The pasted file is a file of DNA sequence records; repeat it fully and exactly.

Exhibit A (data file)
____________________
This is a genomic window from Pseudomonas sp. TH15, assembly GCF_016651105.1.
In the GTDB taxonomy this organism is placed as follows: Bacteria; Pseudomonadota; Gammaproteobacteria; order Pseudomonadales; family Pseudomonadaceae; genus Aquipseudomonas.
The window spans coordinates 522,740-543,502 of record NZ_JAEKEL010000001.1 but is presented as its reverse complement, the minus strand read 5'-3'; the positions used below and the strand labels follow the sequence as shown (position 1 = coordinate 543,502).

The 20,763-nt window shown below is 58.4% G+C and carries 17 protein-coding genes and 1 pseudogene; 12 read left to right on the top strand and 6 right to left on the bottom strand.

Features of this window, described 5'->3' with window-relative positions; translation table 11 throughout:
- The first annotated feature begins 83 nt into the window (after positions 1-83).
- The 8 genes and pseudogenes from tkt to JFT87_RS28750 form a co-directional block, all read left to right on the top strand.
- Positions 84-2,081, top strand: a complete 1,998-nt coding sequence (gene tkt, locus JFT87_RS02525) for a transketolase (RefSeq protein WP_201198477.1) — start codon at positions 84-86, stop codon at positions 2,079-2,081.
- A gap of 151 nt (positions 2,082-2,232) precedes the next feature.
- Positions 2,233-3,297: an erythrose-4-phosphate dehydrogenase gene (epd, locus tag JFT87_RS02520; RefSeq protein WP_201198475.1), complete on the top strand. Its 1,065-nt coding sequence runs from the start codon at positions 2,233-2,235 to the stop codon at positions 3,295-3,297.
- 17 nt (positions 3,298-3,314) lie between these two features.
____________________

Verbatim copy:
This is a genomic window from Pseudomonas sp. TH15, assembly GCF_016651105.1.
In the GTDB taxonomy this organism is placed as follows: Bacteria; Pseudomonadota; Gammaproteobacteria; order Pseudomonadales; family Pseudomonadaceae; genus Aquipseudomonas.
The window spans coordinates 522,740-543,502 of record NZ_JAEKEL010000001.1 but is presented as its reverse complement, the minus strand read 5'-3'; the positions used below and the strand labels follow the sequence as shown (position 1 = coordinate 543,502).

The 20,763-nt window shown below is 58.4% G+C and carries 17 protein-coding genes and 1 pseudogene; 12 read left to right on the top strand and 6 right to left on the bottom strand.

Features of this window, described 5'->3' with window-relative positions; translation table 11 throughout:
- The first annotated feature begins 83 nt into the window (after positions 1-83).
- The 8 genes and pseudogenes from tkt to JFT87_RS28750 form a co-directional block, all read left to right on the top strand.
- Positions 84-2,081, top strand: a complete 1,998-nt coding sequence (gene tkt, locus JFT87_RS02525) for a transketolase (RefSeq protein WP_201198477.1) — start codon at positions 84-86, stop codon at positions 2,079-2,081.
- A gap of 151 nt (positions 2,082-2,232) precedes the next feature.
- Positions 2,233-3,297: an erythrose-4-phosphate dehydrogenase gene (epd, locus tag JFT87_RS02520; RefSeq protein WP_201198475.1), complete on the top strand. Its 1,065-nt coding sequence runs from the start codon at positions 2,233-2,235 to the stop codon at positions 3,295-3,297.
- 17 nt (positions 3,298-3,314) lie between these two features.